cooking with various seasonings

Discussion in 'Teacher Time Out Archives' started by SpecialPreskoo, Aug 6, 2007.

  1. SpecialPreskoo

    SpecialPreskoo Moderator

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    Aug 6, 2007

    I got a spice rack for Christmas and some of them... I just don't know what to do with them or which of them can be combined. Got any tips? Here is what I have...

    basil

    bay leaves

    black peppercorn

    caraway seed

    celery salt

    crushed red pepper

    dill weed

    fennel

    marjoram

    savory

    thyme

    THANKS for any tips or recipes!!! I like to bake chicken, porkchops etc. Would any of those be good on that?

    ALSO!! How do you make baked chicken good and juicy?? Mine seems to be rather dry when I bake it.
     
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  3. MrsC

    MrsC Multitudinous

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    Dill weed: Chop cucumbers and tomatoes into bite-sized pieces. Combine sour cream, a splash of wine vingear, a pinch of sugar and dill weed. Pour over vegetables and mix. (This is my kids' favourite).
     
  4. deserttrumpet

    deserttrumpet Comrade

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    Aug 6, 2007

    add a bay leaf to ham soup (take it out before serving)
     
  5. Tasha

    Tasha Phenom

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    General advice: anything dried "perks up" when you rub it between your fingers, crushing it.

    basil - best in tomato sauces (spaghetti sauce) It is also good on baked meats (chicken, pork, etc...)

    bay leaves - generally added to soups and stews (if it is whole leaves, put it in whole and remove before serving) You can add it to pretty much any soup/stew that is not cream based

    black peppercorn - this is the whole form of pepper in the can - it needs to be cracked before used - try a meat mallet or buy a pepper grinder, use like regular pepper, but use less than usual

    caraway seed - mostly soups and stews, tastes good with cheese too (like fondue)

    celery salt - just tastes like salt and celery together (really!) I add it to vegetable soups, and things like chicken salad in place of plain salt - anything that chopped celery would be in tastes good with it

    crushed red pepper - use in anything you want to spice up, sauces, soups, eggs, pizza, anything

    dill weed - great on seafood and in dips (if you like pickles I make a dill dipping sauce for chicken nuggets/tenders that is sour cream (small container), mayonnaise (1 tbs), dill weed (1tsp), sour pickle relish (1 tbs or to taste) , salt and pepper (to taste)

    fennel - good for ground meats - sausage, meatloaf, etc....

    marjoram - most meats go well with this for baking, roasting or grilling

    savory - mostly used for vegetable dishes (roasted carrots or potatoes) and used a lot in beans/bean soups

    thyme - can be added to almost anything, vegetable dishes, roasted, baked, grilled meats, salad dressing, chicken salad

    Baked Chicken - be sure to preheat the oven and not over 350-375. Use a meat thermometer to test it in 30 minutes for 165 degrees, if it is close give it five minutes and check again. Let the chicken sit for a minute before cutting into it. The juices have to rest or they all run out when you cut into it.
    :)
     
  6. TeacherGroupie

    TeacherGroupie Moderator

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    Aug 6, 2007

    We're fond of dark meat in my family, so I buy thighs or legs and bake those. I arrange the pieces skin side up in a single layer in a casserole (yes, they can be touching). I tuck cloves of garlic between the pieces - have been known to use half a head of garlic. Then I pour in broth and wine so the bottom half of each piece of chicken is submerged, and then I liberally add rubbed sage, thyme, marjoram, oregano, basil, fennel seed, and lavender blossoms so you don't see much skin. Bake at 425 degrees for about 45 minutes - if your oven's better than mine (and it probably is), you might be able to get away with less time. The leftovers are very useful, and so's the liquid left in the casserole.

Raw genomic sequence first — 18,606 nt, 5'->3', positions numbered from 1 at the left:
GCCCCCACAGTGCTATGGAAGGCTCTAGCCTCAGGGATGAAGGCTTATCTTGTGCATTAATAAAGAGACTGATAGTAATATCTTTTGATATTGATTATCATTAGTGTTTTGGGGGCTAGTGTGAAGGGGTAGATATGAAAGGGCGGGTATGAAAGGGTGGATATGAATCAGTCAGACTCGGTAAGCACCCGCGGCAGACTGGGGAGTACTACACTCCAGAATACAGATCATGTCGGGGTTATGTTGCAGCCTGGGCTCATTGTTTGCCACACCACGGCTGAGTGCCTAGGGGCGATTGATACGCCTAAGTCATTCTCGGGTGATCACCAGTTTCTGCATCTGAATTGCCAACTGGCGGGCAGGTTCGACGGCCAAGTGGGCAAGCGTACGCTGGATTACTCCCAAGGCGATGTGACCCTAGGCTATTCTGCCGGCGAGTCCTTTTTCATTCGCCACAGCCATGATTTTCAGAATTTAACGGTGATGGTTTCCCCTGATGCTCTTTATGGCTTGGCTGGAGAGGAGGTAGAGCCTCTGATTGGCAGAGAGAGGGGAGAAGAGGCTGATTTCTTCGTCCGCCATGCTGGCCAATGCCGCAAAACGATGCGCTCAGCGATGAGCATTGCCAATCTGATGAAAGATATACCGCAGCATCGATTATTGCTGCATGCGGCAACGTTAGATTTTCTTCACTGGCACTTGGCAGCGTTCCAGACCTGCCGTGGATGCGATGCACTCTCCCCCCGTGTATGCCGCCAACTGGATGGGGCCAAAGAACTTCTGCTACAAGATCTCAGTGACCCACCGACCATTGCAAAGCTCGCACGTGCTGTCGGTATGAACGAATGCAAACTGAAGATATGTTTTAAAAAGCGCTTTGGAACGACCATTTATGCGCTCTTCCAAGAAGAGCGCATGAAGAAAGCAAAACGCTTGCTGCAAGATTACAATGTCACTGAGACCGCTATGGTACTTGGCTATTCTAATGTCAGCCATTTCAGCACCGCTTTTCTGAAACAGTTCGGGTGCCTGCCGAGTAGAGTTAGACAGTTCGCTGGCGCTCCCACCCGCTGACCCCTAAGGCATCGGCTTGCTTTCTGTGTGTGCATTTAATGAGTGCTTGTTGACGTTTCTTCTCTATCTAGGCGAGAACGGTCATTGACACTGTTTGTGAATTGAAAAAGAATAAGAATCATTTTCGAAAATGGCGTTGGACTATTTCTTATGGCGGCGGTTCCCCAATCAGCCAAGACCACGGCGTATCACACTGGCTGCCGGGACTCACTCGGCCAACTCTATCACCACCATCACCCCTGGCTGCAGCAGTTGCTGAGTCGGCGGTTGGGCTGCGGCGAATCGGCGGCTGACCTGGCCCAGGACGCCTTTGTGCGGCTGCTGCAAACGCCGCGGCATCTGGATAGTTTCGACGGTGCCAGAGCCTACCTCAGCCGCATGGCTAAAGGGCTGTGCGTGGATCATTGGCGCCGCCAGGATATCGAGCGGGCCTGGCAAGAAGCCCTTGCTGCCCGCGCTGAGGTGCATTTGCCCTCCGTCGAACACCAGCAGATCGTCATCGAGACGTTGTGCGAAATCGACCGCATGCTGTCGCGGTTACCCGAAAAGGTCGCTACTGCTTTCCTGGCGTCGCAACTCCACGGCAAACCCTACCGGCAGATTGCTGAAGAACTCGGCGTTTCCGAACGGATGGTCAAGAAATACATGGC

The herb/spice blend has a name: it's Herbes de Provence. Mine's a little unusual, though.

    One way to discover what herbs and spices taste like is to add the herb or herbs to a little bit of good fresh cottage cheese. (You could blend the cottage cheese first.) Mix well and refrigerate for an hour or so to let the flavors blend, then allow the cottage cheese to come to room temperature before tasting. You could even have an herb tasting party...
     
  7. pwhatley

    pwhatley Maven

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    Dry Chicken?

    I have several tricks I use when baking chicken, depending on whether it is chicken parts or a whole chicken, both of which I like! For a whole chicken try putting quarters of a lemon in the cavity. I also tend to add fresh garlic in the cavity and under the skin. I leave the skin on to keep it juicy, but I don't eat the skin. It is easy to put spices/herbs under the skin, just lift the skin up and it will generally separate making something like a pocket. I just stuff the "pocket" with garlic -- I have stuffed it with butter in years past as well. I roast my chicken in a 375 degree oven. For most of the time, I keep the chicken covered with foil. For the last 15 minutes, I remove the foil to let the chicken brown. Like TeacherGroupie, I make sure to have liquid of some sort (try different ones for different flavors) in the dish with the chicken while it is roasting. A cut-up chicken cooks much faster than a whole chicken. My husband and I have a favorite flavor combination for roast chicken. I quarter a lemon or two (depending on the size of the chicken), squeeze the juice on the skin of the bird and rub it in, then stuff the lemon into the cavity of the chicken. I then take fresh garlic and smash it, then put as much as you want in the cavity and under the skin. Next, I take fresh rosemary (love the smell!) and stick a couple of stems in the cavity and some under the skin. Lastly, I pretty much coat the skin with black pepper. Bake it as usual, then let it rest for at least 5 minutes, then carve! I have also known people who got a rack so that the chicken could "sit up" in the oven, so that they could insert a beer (in the can) into the cavity while upright. This also helps to make the chicken juicy. Sorry so long, lol.